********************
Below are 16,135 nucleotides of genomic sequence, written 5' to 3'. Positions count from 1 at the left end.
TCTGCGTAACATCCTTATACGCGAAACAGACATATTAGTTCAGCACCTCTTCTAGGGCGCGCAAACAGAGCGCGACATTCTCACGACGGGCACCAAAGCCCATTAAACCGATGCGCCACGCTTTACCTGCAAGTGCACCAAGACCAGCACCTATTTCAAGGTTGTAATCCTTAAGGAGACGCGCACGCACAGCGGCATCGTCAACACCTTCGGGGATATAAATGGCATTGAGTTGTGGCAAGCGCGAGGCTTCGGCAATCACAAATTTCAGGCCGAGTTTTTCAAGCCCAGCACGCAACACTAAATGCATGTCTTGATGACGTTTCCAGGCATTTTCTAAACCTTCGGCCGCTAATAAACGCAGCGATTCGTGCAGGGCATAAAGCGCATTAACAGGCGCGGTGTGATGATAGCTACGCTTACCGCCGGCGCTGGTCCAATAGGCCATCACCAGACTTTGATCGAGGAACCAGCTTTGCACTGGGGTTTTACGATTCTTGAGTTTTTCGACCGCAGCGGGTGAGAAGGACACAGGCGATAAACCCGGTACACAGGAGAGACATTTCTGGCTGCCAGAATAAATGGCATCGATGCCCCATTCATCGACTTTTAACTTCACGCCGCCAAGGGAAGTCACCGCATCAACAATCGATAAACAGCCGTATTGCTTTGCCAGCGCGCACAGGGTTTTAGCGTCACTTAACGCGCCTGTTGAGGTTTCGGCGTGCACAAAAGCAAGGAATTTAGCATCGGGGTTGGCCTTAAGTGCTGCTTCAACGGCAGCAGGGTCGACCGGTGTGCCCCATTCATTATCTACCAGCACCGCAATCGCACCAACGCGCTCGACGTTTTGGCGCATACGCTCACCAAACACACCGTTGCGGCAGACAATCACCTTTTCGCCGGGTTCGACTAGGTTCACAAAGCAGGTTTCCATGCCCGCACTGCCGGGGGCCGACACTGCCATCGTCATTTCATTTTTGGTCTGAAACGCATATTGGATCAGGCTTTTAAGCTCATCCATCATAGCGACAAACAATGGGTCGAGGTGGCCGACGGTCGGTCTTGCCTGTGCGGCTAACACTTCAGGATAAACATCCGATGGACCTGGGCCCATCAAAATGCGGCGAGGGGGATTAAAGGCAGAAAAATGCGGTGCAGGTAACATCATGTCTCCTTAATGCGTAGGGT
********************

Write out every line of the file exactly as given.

Below are 16,135 nucleotides of genomic sequence, written 5' to 3'. Positions count from 1 at the left end.
TCTGCGTAACATCCTTATACGCGAAACAGACATATTAGTTCAGCACCTCTTCTAGGGCGCGCAAACAGAGCGCGACATTCTCACGACGGGCACCAAAGCCCATTAAACCGATGCGCCACGCTTTACCTGCAAGTGCACCAAGACCAGCACCTATTTCAAGGTTGTAATCCTTAAGGAGACGCGCACGCACAGCGGCATCGTCAACACCTTCGGGGATATAAATGGCATTGAGTTGTGGCAAGCGCGAGGCTTCGGCAATCACAAATTTCAGGCCGAGTTTTTCAAGCCCAGCACGCAACACTAAATGCATGTCTTGATGACGTTTCCAGGCATTTTCTAAACCTTCGGCCGCTAATAAACGCAGCGATTCGTGCAGGGCATAAAGCGCATTAACAGGCGCGGTGTGATGATAGCTACGCTTACCGCCGGCGCTGGTCCAATAGGCCATCACCAGACTTTGATCGAGGAACCAGCTTTGCACTGGGGTTTTACGATTCTTGAGTTTTTCGACCGCAGCGGGTGAGAAGGACACAGGCGATAAACCCGGTACACAGGAGAGACATTTCTGGCTGCCAGAATAAATGGCATCGATGCCCCATTCATCGACTTTTAACTTCACGCCGCCAAGGGAAGTCACCGCATCAACAATCGATAAACAGCCGTATTGCTTTGCCAGCGCGCACAGGGTTTTAGCGTCACTTAACGCGCCTGTTGAGGTTTCGGCGTGCACAAAAGCAAGGAATTTAGCATCGGGGTTGGCCTTAAGTGCTGCTTCAACGGCAGCAGGGTCGACCGGTGTGCCCCATTCATTATCTACCAGCACCGCAATCGCACCAACGCGCTCGACGTTTTGGCGCATACGCTCACCAAACACACCGTTGCGGCAGACAATCACCTTTTCGCCGGGTTCGACTAGGTTCACAAAGCAGGTTTCCATGCCCGCACTGCCGGGGGCCGACACTGCCATCGTCATTTCATTTTTGGTCTGAAACGCATATTGGATCAGGCTTTTAAGCTCATCCATCATAGCGACAAACAATGGGTCGAGGTGGCCGACGGTCGGTCTTGCCTGTGCGGCTAACACTTCAGGATAAACATCCGATGGACCTGGGCCCATCAAAATGCGGCGAGGGGGATTAAAGGCAGAAAAATGCGGTGCAGGTAACATCATGTCTCCTTAATGCGTAGGGT